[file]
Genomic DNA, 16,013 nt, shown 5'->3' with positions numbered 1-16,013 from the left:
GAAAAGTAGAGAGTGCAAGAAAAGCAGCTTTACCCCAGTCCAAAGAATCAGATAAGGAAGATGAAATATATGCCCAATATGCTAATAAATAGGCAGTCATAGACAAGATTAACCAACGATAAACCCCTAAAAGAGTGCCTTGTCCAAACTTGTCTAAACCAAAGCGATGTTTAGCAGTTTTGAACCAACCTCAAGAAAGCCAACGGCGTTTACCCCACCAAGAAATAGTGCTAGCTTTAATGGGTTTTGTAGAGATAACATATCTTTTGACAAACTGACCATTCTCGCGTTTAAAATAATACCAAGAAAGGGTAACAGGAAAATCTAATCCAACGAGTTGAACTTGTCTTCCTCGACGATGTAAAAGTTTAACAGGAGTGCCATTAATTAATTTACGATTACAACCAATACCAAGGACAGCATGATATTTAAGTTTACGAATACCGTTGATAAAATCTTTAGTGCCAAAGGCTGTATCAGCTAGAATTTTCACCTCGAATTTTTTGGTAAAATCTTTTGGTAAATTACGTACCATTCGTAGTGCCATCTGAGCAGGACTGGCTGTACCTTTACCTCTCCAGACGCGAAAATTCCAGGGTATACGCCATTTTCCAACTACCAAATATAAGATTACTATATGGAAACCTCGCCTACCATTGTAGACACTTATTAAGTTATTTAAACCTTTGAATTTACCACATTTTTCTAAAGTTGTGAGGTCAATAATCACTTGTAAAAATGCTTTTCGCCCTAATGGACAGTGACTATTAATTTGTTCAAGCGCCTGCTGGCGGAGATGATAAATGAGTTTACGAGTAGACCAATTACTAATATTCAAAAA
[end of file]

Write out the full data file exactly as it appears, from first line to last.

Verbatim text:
Genomic DNA, 16,013 nt, shown 5'->3' with positions numbered 1-16,013 from the left:
GAAAAGTAGAGAGTGCAAGAAAAGCAGCTTTACCCCAGTCCAAAGAATCAGATAAGGAAGATGAAATATATGCCCAATATGCTAATAAATAGGCAGTCATAGACAAGATTAACCAACGATAAACCCCTAAAAGAGTGCCTTGTCCAAACTTGTCTAAACCAAAGCGATGTTTAGCAGTTTTGAACCAACCTCAAGAAAGCCAACGGCGTTTACCCCACCAAGAAATAGTGCTAGCTTTAATGGGTTTTGTAGAGATAACATATCTTTTGACAAACTGACCATTCTCGCGTTTAAAATAATACCAAGAAAGGGTAACAGGAAAATCTAATCCAACGAGTTGAACTTGTCTTCCTCGACGATGTAAAAGTTTAACAGGAGTGCCATTAATTAATTTACGATTACAACCAATACCAAGGACAGCATGATATTTAAGTTTACGAATACCGTTGATAAAATCTTTAGTGCCAAAGGCTGTATCAGCTAGAATTTTCACCTCGAATTTTTTGGTAAAATCTTTTGGTAAATTACGTACCATTCGTAGTGCCATCTGAGCAGGACTGGCTGTACCTTTACCTCTCCAGACGCGAAAATTCCAGGGTATACGCCATTTTCCAACTACCAAATATAAGATTACTATATGGAAACCTCGCCTACCATTGTAGACACTTATTAAGTTATTTAAACCTTTGAATTTACCACATTTTTCTAAAGTTGTGAGGTCAATAATCACTTGTAAAAATGCTTTTCGCCCTAATGGACAGTGACTATTAATTTGTTCAAGCGCCTGCTGGCGGAGATGATAAATGAGTTTACGAGTAGACCAATTACTAATATTCAAAAA